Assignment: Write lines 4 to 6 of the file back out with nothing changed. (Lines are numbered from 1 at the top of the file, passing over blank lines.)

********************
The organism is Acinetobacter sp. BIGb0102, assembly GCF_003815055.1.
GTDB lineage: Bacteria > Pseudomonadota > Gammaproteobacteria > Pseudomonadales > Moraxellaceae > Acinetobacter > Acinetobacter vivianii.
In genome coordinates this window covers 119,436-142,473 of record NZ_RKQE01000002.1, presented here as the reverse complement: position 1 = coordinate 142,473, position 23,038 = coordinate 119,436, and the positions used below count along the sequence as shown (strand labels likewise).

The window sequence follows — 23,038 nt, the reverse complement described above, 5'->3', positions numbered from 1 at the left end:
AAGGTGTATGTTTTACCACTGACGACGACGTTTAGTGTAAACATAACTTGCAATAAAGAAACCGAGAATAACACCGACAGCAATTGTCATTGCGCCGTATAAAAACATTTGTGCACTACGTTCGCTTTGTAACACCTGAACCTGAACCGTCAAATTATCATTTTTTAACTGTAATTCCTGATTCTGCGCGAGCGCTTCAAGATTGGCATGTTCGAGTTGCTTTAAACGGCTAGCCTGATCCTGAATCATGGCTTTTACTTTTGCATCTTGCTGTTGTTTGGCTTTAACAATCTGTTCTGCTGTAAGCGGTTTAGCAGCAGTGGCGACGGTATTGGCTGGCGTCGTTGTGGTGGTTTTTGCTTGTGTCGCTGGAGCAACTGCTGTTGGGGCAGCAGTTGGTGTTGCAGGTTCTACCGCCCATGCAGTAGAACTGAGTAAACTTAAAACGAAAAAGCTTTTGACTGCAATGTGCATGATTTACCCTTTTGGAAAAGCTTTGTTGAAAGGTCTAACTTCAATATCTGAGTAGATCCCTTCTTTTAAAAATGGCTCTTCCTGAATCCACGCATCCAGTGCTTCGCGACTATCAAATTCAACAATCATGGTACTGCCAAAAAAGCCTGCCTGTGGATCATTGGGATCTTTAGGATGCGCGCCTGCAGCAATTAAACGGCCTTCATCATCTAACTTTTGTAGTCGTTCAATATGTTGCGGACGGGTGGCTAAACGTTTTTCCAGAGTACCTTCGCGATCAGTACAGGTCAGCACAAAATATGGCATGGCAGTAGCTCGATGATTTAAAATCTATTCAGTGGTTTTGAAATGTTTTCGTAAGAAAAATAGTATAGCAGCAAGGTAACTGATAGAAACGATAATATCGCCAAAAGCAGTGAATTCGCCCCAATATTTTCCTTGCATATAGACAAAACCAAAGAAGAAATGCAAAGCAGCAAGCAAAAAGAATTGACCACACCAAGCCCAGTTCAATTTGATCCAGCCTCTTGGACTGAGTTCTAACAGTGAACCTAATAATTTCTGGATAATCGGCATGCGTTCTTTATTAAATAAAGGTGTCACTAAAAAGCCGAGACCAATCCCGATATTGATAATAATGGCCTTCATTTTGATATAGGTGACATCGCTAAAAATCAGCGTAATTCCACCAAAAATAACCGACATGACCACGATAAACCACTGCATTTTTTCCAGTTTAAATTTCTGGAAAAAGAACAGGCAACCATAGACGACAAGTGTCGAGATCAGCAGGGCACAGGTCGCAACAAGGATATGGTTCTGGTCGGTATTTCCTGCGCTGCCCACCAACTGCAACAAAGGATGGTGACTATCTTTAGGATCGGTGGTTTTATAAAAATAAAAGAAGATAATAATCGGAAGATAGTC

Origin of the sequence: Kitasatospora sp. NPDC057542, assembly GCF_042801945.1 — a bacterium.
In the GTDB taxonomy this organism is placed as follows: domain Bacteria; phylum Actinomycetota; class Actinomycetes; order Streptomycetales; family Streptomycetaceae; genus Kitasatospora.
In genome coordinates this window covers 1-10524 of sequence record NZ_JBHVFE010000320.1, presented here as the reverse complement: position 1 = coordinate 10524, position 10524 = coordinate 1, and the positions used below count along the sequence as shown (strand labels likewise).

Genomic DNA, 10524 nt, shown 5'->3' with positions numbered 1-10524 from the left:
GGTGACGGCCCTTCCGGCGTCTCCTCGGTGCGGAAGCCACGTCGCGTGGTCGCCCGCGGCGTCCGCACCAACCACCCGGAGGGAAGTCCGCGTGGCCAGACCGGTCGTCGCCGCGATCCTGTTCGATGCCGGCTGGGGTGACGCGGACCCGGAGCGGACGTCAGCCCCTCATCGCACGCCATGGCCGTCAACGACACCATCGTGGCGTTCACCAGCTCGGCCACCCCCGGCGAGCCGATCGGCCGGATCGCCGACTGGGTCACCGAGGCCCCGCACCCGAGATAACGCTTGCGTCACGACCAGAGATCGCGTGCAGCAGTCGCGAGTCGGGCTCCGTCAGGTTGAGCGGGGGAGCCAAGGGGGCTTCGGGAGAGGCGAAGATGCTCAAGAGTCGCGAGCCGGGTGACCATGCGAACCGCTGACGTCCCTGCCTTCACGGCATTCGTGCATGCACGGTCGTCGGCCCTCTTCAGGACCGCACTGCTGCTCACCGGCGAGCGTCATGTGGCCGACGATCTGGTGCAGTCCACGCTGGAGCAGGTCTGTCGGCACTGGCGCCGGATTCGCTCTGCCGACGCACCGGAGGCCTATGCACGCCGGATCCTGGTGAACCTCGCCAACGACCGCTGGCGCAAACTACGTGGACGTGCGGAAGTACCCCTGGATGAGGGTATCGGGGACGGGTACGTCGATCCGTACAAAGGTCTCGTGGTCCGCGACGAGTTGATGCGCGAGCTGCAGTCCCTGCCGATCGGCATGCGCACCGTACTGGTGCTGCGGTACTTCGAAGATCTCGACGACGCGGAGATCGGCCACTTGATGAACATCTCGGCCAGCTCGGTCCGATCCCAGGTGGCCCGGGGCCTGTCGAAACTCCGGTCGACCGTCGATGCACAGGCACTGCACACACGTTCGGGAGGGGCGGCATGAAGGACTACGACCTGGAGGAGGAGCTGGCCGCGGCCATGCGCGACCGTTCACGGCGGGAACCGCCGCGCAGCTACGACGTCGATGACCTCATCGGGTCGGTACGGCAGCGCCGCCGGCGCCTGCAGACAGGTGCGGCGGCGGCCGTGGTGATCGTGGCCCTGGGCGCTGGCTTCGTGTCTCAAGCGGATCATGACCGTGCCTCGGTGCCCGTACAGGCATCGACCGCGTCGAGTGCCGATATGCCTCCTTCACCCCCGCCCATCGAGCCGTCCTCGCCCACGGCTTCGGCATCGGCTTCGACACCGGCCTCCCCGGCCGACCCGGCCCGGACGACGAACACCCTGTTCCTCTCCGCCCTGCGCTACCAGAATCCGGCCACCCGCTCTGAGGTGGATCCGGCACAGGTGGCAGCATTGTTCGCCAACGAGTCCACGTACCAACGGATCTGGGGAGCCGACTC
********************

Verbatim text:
The window sequence follows — 23,038 nt, the reverse complement described above, 5'->3', positions numbered from 1 at the left end:
AAGGTGTATGTTTTACCACTGACGACGACGTTTAGTGTAAACATAACTTGCAATAAAGAAACCGAGAATAACACCGACAGCAATTGTCATTGCGCCGTATAAAAACATTTGTGCACTACGTTCGCTTTGTAACACCTGAACCTGAACCGTCAAATTATCATTTTTTAACTGTAATTCCTGATTCTGCGCGAGCGCTTCAAGATTGGCATGTTCGAGTTGCTTTAAACGGCTAGCCTGATCCTGAATCATGGCTTTTACTTTTGCATCTTGCTGTTGTTTGGCTTTAACAATCTGTTCTGCTGTAAGCGGTTTAGCAGCAGTGGCGACGGTATTGGCTGGCGTCGTTGTGGTGGTTTTTGCTTGTGTCGCTGGAGCAACTGCTGTTGGGGCAGCAGTTGGTGTTGCAGGTTCTACCGCCCATGCAGTAGAACTGAGTAAACTTAAAACGAAAAAGCTTTTGACTGCAATGTGCATGATTTACCCTTTTGGAAAAGCTTTGTTGAAAGGTCTAACTTCAATATCTGAGTAGATCCCTTCTTTTAAAAATGGCTCTTCCTGAATCCACGCATCCAGTGCTTCGCGACTATCAAATTCAACAATCATGGTACTGCCAAAAAAGCCTGCCTGTGGATCATTGGGATCTTTAGGATGCGCGCCTGCAGCAATTAAACGGCCTTCATCATCTAACTTTTGTAGTCGTTCAATATGTTGCGGACGGGTGGCTAAACGTTTTTCCAGAGTACCTTCGCGATCAGTACAGGTCAGCACAAAATATGGCATGGCAGTAGCTCGATGATTTAAAATCTATTCAGTGGTTTTGAAATGTTTTCGTAAGAAAAATAGTATAGCAGCAAGGTAACTGATAGAAACGATAATATCGCCAAAAGCAGTGAATTCGCCCCAATATTTTCCTTGCATATAGACAAAACCAAAGAAGAAATGCAAAGCAGCAAGCAAAAAGAATTGACCACACCAAGCCCAGTTCAATTTGATCCAGCCTCTTGGACTGAGTTCTAACAGTGAACCTAATAATTTCTGGATAATCGGCATGCGTTCTTTATTAAATAAAGGTGTCACTAAAAAGCCGAGACCAATCCCGATATTGATAATAATGGCCTTCATTTTGATATAGGTGACATCGCTAAAAATCAGCGTAATTCCACCAAAAATAACCGACATGACCACGATAAACCACTGCATTTTTTCCAGTTTAAATTTCTGGAAAAAGAACAGGCAACCATAGACGACAAGTGTCGAGATCAGCAGGGCACAGGTCGCAACAAGGATATGGTTCTGGTCGGTATTTCCTGCGCTGCCCACCAACTGCAACAAAGGATGGTGACTATCTTTAGGATCGGTGGTTTTATAAAAATAAAAGAAGATAATAATCGGAAGATAGTC

Origin of the sequence: Kitasatospora sp. NPDC057542, assembly GCF_042801945.1 — a bacterium.